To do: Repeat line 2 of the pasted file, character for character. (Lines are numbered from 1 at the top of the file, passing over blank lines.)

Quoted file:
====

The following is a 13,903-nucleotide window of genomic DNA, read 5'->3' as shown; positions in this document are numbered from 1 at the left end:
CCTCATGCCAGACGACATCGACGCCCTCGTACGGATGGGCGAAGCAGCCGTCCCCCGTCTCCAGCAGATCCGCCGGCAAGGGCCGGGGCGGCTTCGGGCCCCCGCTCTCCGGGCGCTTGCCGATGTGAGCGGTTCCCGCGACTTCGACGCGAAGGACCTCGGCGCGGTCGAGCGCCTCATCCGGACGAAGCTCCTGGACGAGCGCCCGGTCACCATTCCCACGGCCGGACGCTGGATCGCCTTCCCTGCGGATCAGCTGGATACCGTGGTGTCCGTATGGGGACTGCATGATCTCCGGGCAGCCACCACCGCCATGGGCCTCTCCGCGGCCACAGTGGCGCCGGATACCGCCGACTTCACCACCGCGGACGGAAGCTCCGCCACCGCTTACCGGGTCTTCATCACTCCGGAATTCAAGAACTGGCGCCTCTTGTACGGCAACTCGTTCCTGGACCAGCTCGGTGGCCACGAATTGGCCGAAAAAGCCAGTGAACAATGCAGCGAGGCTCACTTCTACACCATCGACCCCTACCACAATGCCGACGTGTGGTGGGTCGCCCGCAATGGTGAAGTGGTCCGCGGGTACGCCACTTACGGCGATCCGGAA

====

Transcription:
CCTCATGCCAGACGACATCGACGCCCTCGTACGGATGGGCGAAGCAGCCGTCCCCCGTCTCCAGCAGATCCGCCGGCAAGGGCCGGGGCGGCTTCGGGCCCCCGCTCTCCGGGCGCTTGCCGATGTGAGCGGTTCCCGCGACTTCGACGCGAAGGACCTCGGCGCGGTCGAGCGCCTCATCCGGACGAAGCTCCTGGACGAGCGCCCGGTCACCATTCCCACGGCCGGACGCTGGATCGCCTTCCCTGCGGATCAGCTGGATACCGTGGTGTCCGTATGGGGACTGCATGATCTCCGGGCAGCCACCACCGCCATGGGCCTCTCCGCGGCCACAGTGGCGCCGGATACCGCCGACTTCACCACCGCGGACGGAAGCTCCGCCACCGCTTACCGGGTCTTCATCACTCCGGAATTCAAGAACTGGCGCCTCTTGTACGGCAACTCGTTCCTGGACCAGCTCGGTGGCCACGAATTGGCCGAAAAAGCCAGTGAACAATGCAGCGAGGCTCACTTCTACACCATCGACCCCTACCACAATGCCGACGTGTGGTGGGTCGCCCGCAATGGTGAAGTGGTCCGCGGGTACGCCACTTACGGCGATCCGGAA